31 May 2010


Opnext to burn cash for next two quarters whilst increasing capacity

For its fiscal fourth-quarter 2010 (to end March ), optical component and module maker Opnext Inc of Fremont, CA, USA has reported revenue of $76.8m, up 1% on $76.1m last quarter but down 8% on $83.6m a year ago (despite including $14.2m in subsystems from the former StrataLight Communications Inc, acquired on 9 January 2009). This is also down on its guidance of $78-83m, despite seeing demand build throughout the quarter (especially in March). “We had a disappointing fourth quarter,” comments president & CEO Gilles Bouchard.











Table: Opnext's revenue over the last four quarters.

Component supply shortages near the end of the quarter delayed shipments worth several million dollars, contributing to 10G and below revenue for 10Gb/s and below products falling 11% from $55.1m last quarter to $48.9m, due partly to lower shipments of 300-pin tunable products and X2 modules. Nevertheless, this was still up 19% on $41.2m a year ago (due mainly to year-on-year increases in sales of XFP, SFP+, X2 and Xenpak modules).

Due to a drop in sales of subsystems, revenue from 40Gb/s and above products has fallen 45% from $39.7m a year ago to $21.8m. However, this is up 30% on $16.8m last quarter, due to growth in 40Gb/s modules and R&D contract revenues. The resurgence of the 40G market is being driven by major carrier deployments in China, but Opnext is now also seeing deployments in all regions of the world, says Bouchard.

Revenue from industrial & commercial products also grew strongly, up 45% from $5.4m to $6.1m (and more than doubling on $2.8m a year ago).

On a non-GAAP basis, gross margin has risen from 13.5% a year ago and 18.7% last quarter to 20.9%, driven mainly by higher 40Gb/s and above revenue as well as favorable product mix, partially offset by lower average selling prices.

R&D expenses have risen from $16m a year ago and $18m last quarter to $18.4m ( above the forecast $16-18m) , due mainly to higher material and outsourcing costs related to product development prototype builds. Selling, general and administrative (SG&A) expenses have risen from $11.2m a year ago and $11.7m last quarter to $12.4m, due partly to the resumption of payroll taxes at the beginning of the calendar year , as well as higher costs associated with customer samples.

Consequently, though down from $18.5m a year ago, net loss has risen from $12.7m last quarter to $14.5m. Adjusted EBITDA (earnings before interest, taxes, depreciation and amortization) worsened from -$7.3m last quarter to -$9m.

Cash and cash equivalents has continued to fall, from $146.3m at the end of last quarter to $132.6m, reflecting $2.7m of capital expenditure, $2.5m of capital lease payments, and $8m of cash used in operations (including the final payment of $2.1m for the StrataLight Employee Liquidity Bonus Plan).

The non-GAAP EBITDA breakeven target remains $95m of revenue per quarter. “Getting to that will get us to a better position to get to a positive cash flow position,” says Bouchard. However, “for at least the first half of this year we will continue to use cash,” he warns.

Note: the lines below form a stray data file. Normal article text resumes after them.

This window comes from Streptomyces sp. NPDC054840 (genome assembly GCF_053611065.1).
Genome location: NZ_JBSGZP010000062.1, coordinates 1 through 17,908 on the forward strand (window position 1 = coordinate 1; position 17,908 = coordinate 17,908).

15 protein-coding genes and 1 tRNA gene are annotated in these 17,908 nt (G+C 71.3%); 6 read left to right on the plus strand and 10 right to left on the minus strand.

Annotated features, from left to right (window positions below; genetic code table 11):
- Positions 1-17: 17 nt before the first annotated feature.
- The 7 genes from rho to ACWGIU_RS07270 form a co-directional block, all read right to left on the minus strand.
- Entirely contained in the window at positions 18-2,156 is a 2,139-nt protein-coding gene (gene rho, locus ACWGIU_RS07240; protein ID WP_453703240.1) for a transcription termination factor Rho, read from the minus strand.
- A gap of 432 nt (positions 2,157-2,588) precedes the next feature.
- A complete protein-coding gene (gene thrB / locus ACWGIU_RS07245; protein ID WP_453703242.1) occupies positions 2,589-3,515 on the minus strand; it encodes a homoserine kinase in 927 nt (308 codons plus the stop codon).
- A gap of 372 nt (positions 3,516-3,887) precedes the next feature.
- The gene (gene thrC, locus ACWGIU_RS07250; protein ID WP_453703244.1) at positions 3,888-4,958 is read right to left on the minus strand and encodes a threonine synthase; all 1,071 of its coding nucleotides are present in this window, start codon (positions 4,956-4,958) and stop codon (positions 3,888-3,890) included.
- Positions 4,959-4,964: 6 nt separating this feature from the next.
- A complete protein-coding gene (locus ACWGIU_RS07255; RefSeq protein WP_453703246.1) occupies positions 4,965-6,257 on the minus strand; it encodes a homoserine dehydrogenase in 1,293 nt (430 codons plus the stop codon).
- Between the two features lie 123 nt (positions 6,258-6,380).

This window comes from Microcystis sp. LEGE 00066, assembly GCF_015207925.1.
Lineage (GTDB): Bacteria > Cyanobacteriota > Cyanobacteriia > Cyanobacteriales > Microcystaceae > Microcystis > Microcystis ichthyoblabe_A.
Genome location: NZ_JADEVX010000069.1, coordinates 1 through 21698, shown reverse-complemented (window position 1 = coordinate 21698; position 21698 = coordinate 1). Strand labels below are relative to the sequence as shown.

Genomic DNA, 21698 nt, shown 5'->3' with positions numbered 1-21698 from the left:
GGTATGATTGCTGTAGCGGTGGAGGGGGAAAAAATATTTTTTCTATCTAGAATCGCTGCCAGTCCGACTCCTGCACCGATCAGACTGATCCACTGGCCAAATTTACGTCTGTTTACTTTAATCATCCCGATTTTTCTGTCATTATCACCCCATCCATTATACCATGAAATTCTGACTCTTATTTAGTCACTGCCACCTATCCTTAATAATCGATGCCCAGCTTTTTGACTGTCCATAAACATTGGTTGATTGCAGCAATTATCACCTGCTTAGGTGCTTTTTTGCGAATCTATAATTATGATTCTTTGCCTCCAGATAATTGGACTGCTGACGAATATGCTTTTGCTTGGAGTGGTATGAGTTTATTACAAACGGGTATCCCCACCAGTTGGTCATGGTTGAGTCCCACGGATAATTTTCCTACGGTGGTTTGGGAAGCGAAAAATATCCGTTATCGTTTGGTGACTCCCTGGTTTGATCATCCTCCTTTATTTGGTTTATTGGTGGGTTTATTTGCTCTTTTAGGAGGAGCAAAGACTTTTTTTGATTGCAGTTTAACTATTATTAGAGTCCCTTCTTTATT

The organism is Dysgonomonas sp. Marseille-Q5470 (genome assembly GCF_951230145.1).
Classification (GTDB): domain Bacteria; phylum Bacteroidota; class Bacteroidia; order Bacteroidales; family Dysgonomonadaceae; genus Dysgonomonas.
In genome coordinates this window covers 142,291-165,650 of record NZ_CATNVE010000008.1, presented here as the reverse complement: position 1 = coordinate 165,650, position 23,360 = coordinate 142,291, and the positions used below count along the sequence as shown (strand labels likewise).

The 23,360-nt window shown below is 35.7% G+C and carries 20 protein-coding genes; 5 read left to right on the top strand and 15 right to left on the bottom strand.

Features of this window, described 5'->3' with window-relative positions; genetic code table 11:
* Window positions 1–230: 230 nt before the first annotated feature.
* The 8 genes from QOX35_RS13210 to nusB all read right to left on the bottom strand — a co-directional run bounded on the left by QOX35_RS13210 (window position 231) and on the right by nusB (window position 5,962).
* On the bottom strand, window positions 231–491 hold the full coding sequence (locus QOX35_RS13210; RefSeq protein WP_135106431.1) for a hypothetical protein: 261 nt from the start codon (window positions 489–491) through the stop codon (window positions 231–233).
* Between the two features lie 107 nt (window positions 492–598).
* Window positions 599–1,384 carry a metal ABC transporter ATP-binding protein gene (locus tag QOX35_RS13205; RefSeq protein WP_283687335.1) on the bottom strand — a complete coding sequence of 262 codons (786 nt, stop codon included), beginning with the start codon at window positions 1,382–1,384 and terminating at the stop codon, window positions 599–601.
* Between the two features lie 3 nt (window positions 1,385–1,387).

For fiscal first-quarter 2011 (to end June), Opnext expects total revenue to rise to $80-85m. "While we expect sales of 40G and 100G modules to also show strong growth, we expect 40G subsystems sales to be weak, resulting in lower overall 40G and above revenue relative to the March quarter,” says Bouchard. Industrial and commercial revenue should be flat following significant growth in the past two quarters (to back above pre-downturn levels). However, based on customer demand , Opnext expects 10G and below revenue to rebound, although supply constraints are still a challenge industry-wide.

“We have taken actions to improve the availability of parts from our suppliers and to increase our production capacity,” notes Bouchard. Starting last year, Opnext launched an initiative to increase the number of second sources for key components. Also, the firm is increasing module production capacity by about 40% in fiscal first-half 2011. Nevertheless, the firm expects the supply chains of both semiconductor and optical components to remain constrained for at least two quarters.

Gross margin should improve slightly in fiscal Q1 due to higher sales volumes and lower average unit costs (helped by off-shoring and outsourcing of activity in Opnext’s Japan operations), offsetting the drop in average selling prices. “This year we have several important new products coming out primarily from our Japan operations that will contribute to revenues and margins in the near-term [with margins for 40G and above products tending to be higher than the average margins on 10G and below business],” says Bouchard.

As well as adding 16 new slots and four new customers in 10G, in 40G modules Opnext is now qualified in 52 slots across 25 customers (an increase of seven slots and three customers from last quarter) and in 100G it is in the qualification process for eight slots with five customers (an increase of six slots and four customers). “We have made decision to invest very heavily in the 100G program in the face of the declining sub-system business,” notes Bouchard. Most starkly, in the next six months, Opnext expects the proportion of its revenues generated by products less than one year old to be at least five times what it was in 2009. “We have completely renewed the portfolio,” stresses Bouchard.

See related items:

Opnext revenue falls a further 6% quarter-to-quarter

Opnext’s revenues depressed by 40G slowdown in US

Opnext halves underlying losses as demand stabilizes

Opnext’s 40Gb/s spike compensates for 10Gb/s inventory burn-off

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